### Sequential SQL

Recently I wrote an interesting piece of sql using a cartesian product. The goal was to insert an item into the top-most position in a list given that some of the item positions are fixed. The table “list” is as follows:

|item|rank|fixed| | a | 1 | 1 | | b | 2 | 0 | | c | 3 | 0 | | d | 4 | 0 |

The idea is to insert the new item in the 0th position, and move every non-fixed item down. We can get part of the way there with a cartesian product of list and itself, filtering by rank and grouping by item:

select a.rank as oldrank, min(b.rank) as newrank from list a, list b where a.rank < b.rank group by a.item;

This gives the mapping oldrank/newrank, however we are missing a mapping for the last item in the list. This is fixed by extend “list b” using a union:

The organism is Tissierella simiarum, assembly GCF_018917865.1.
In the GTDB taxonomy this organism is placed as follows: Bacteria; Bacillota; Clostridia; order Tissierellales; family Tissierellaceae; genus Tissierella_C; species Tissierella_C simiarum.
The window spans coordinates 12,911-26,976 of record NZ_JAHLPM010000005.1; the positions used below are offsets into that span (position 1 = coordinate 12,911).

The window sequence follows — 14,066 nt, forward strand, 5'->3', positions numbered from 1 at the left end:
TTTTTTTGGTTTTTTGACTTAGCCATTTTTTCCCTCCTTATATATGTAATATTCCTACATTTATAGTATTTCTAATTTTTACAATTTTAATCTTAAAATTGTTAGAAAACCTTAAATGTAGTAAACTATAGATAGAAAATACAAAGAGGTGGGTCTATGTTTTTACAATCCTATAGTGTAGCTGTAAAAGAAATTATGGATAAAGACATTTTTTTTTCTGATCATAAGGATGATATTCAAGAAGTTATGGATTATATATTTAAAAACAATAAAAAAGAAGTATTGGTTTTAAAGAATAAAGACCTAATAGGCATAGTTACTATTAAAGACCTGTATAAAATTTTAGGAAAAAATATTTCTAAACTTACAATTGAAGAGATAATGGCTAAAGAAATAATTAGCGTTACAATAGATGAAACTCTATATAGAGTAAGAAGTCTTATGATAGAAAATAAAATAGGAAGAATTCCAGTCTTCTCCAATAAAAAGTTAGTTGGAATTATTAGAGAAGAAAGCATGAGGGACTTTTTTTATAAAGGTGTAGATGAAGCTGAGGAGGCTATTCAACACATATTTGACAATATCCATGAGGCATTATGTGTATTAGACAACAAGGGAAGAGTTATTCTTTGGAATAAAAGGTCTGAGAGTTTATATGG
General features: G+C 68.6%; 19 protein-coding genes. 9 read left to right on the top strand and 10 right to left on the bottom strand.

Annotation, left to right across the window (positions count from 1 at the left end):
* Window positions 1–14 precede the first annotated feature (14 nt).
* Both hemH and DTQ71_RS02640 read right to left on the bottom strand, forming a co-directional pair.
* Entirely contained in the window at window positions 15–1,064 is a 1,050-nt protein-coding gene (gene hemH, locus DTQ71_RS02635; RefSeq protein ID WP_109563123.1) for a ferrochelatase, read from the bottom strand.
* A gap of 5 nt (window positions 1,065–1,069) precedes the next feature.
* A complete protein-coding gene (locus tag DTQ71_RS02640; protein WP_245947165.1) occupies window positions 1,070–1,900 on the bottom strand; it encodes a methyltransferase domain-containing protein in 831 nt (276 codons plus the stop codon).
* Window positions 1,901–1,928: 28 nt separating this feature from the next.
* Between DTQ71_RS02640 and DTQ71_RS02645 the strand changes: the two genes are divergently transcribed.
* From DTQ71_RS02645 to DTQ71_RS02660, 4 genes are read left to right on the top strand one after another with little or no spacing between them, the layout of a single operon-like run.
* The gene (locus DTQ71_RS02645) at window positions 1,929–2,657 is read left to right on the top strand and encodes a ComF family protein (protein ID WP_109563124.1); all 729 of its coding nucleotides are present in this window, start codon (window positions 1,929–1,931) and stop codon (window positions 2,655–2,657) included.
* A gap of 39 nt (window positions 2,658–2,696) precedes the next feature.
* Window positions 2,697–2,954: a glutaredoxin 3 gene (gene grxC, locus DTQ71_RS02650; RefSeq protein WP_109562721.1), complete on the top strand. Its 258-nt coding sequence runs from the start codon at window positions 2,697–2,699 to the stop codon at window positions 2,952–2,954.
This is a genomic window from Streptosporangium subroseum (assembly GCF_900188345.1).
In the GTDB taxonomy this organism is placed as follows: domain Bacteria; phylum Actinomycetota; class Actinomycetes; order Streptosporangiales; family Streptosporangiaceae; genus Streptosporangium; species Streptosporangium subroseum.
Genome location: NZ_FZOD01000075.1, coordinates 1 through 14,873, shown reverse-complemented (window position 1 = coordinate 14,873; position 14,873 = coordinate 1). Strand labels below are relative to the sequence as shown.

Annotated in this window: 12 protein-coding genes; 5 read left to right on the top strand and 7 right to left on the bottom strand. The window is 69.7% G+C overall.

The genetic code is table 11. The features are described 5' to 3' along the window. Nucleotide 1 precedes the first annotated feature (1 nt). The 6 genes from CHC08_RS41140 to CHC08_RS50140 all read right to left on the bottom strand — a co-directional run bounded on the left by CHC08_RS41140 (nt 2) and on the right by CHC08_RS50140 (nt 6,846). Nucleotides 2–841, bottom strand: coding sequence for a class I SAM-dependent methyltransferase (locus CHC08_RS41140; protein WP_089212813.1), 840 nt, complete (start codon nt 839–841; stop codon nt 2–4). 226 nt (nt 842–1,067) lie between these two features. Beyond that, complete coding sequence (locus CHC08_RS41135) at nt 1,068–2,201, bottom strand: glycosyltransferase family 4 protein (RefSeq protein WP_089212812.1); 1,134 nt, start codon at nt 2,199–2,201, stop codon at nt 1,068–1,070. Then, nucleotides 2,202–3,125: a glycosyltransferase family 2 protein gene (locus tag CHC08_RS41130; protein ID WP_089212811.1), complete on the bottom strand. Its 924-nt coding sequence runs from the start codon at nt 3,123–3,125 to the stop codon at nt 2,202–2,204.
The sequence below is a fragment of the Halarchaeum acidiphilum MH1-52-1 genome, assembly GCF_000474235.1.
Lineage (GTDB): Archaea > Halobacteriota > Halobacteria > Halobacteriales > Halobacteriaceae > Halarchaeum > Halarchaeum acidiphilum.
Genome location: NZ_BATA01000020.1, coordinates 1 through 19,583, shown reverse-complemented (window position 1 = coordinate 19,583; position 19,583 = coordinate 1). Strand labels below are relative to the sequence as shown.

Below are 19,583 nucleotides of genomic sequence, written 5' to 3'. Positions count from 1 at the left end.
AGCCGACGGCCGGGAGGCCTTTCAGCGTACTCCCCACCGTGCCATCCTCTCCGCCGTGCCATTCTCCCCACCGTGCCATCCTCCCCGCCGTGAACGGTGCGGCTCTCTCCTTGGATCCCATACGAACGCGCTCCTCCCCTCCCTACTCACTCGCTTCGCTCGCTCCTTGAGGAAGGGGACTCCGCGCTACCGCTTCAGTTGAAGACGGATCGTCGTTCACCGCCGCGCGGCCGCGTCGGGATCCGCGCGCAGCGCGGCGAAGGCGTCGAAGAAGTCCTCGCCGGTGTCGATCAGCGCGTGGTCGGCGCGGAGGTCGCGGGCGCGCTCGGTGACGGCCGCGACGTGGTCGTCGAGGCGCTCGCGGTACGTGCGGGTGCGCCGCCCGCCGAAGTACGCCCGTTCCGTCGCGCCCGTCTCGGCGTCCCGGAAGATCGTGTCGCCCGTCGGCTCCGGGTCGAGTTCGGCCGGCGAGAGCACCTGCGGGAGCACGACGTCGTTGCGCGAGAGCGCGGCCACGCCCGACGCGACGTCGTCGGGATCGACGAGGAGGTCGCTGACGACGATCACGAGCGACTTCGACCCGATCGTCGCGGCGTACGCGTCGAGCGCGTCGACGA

select a.rank as oldrank, min(b.rank) as newrank from list a, ( select rank from list union select max(rank) + 1 from list ) b where a.rank < b.rank group by a.item;

Lastly, we can filter the lists by “fixed” which gives our update statement:

update list set rank = ( select newrank from ( select a.rank as oldrank, min(b.rank) as newrank from list a, ( select rank from list where fixed = 0 union select max(rank)+1 from list ) b where a.rank < b.rank and a.fixed = 0 group by a.item ) c where oldrank = rank ) where fixed = 0;

*N.B These examples were tested using MySQL. I originally tested the scripts using sqlite only to discover that they didn’t work! It appears that sqlite evaluates “list b” each time it updates an item, making our sequence non-sequential.*